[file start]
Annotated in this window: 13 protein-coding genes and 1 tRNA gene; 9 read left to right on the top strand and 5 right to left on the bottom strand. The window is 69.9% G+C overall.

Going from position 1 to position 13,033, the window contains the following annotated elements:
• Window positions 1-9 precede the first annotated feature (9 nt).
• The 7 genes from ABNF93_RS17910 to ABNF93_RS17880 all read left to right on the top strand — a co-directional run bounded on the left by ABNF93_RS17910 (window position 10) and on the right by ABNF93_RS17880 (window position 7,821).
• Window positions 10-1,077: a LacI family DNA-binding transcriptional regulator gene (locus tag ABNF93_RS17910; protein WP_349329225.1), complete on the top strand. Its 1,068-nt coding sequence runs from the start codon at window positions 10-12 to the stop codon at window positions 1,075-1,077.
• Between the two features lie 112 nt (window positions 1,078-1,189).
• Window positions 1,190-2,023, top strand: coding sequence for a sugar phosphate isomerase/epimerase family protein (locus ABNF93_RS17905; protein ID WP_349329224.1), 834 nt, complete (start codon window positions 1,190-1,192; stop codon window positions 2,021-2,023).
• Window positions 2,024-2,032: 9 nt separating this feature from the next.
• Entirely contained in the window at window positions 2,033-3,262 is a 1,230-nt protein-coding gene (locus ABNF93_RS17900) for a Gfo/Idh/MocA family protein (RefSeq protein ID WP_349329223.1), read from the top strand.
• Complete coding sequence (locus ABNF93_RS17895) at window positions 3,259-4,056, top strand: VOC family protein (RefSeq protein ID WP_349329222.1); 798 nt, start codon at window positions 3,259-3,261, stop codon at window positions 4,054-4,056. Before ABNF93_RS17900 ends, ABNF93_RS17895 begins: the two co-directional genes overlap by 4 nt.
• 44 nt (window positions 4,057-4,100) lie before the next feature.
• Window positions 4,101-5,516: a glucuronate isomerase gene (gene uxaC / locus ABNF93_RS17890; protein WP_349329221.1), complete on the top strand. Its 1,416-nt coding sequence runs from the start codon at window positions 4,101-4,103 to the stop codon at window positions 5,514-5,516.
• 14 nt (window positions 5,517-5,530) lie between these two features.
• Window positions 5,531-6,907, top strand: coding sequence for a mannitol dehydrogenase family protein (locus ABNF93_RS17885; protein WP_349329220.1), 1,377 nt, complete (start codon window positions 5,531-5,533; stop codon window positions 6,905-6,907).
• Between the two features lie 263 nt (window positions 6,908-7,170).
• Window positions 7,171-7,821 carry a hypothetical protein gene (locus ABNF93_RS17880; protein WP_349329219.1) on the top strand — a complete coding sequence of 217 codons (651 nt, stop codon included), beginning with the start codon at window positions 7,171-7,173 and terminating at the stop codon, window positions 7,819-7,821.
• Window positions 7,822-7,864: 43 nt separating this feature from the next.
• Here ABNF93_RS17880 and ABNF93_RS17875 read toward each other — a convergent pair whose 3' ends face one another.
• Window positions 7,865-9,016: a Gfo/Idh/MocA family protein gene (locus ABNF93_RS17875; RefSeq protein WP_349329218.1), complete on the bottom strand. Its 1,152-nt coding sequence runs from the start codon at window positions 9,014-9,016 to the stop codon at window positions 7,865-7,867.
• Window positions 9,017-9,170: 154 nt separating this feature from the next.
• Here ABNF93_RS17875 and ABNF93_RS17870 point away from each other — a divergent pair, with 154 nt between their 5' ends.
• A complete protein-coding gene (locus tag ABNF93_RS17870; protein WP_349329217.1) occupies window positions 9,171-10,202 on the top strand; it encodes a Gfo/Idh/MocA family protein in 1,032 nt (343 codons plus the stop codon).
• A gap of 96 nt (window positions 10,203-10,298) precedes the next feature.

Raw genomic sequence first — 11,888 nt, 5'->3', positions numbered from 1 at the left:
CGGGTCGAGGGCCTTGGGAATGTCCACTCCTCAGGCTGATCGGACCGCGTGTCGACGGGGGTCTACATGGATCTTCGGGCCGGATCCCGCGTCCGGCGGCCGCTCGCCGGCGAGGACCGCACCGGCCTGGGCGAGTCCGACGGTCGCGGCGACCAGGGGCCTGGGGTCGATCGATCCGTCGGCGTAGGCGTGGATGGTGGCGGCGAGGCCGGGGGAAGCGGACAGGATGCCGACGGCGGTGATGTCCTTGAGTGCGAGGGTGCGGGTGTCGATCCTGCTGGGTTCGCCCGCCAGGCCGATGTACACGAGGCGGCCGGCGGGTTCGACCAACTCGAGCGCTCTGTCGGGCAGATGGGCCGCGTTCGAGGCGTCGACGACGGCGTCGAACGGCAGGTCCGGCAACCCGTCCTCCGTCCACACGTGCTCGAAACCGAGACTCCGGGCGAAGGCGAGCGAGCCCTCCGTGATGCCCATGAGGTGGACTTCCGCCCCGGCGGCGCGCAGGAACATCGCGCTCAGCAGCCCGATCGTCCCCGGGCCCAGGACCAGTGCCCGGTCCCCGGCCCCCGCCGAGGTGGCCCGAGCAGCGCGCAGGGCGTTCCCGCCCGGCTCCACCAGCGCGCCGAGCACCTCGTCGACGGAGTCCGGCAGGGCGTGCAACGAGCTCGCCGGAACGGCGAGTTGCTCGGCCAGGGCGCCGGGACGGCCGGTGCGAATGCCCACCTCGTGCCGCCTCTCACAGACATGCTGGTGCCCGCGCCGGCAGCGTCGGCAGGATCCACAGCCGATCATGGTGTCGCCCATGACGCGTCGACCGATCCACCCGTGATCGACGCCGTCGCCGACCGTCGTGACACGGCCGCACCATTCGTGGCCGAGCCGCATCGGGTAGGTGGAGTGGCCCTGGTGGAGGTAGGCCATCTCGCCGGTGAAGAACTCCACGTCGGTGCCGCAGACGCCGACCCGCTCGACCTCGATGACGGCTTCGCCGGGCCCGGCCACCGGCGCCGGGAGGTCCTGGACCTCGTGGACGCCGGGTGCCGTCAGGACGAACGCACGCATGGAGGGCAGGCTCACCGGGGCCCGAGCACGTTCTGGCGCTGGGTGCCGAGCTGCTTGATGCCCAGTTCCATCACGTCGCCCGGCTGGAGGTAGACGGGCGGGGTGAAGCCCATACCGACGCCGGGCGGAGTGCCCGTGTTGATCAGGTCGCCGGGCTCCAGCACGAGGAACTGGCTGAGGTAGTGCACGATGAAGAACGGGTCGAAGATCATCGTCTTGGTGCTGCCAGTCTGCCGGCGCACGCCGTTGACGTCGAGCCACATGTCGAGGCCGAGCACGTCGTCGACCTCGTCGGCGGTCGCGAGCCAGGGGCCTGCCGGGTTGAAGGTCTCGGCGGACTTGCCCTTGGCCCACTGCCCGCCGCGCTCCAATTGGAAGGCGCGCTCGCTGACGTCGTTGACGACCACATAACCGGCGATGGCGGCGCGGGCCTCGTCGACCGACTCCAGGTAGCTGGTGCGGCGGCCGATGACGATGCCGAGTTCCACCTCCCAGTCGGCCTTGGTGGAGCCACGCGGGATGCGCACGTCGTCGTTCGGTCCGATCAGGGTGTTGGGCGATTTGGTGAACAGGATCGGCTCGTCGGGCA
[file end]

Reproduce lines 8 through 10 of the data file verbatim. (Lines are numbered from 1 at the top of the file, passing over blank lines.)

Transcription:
• Window positions 2,024-2,032: 9 nt separating this feature from the next.
• Entirely contained in the window at window positions 2,033-3,262 is a 1,230-nt protein-coding gene (locus ABNF93_RS17900) for a Gfo/Idh/MocA family protein (RefSeq protein ID WP_349329223.1), read from the top strand.
• Complete coding sequence (locus ABNF93_RS17895) at window positions 3,259-4,056, top strand: VOC family protein (RefSeq protein ID WP_349329222.1); 798 nt, start codon at window positions 3,259-3,261, stop codon at window positions 4,054-4,056. Before ABNF93_RS17900 ends, ABNF93_RS17895 begins: the two co-directional genes overlap by 4 nt.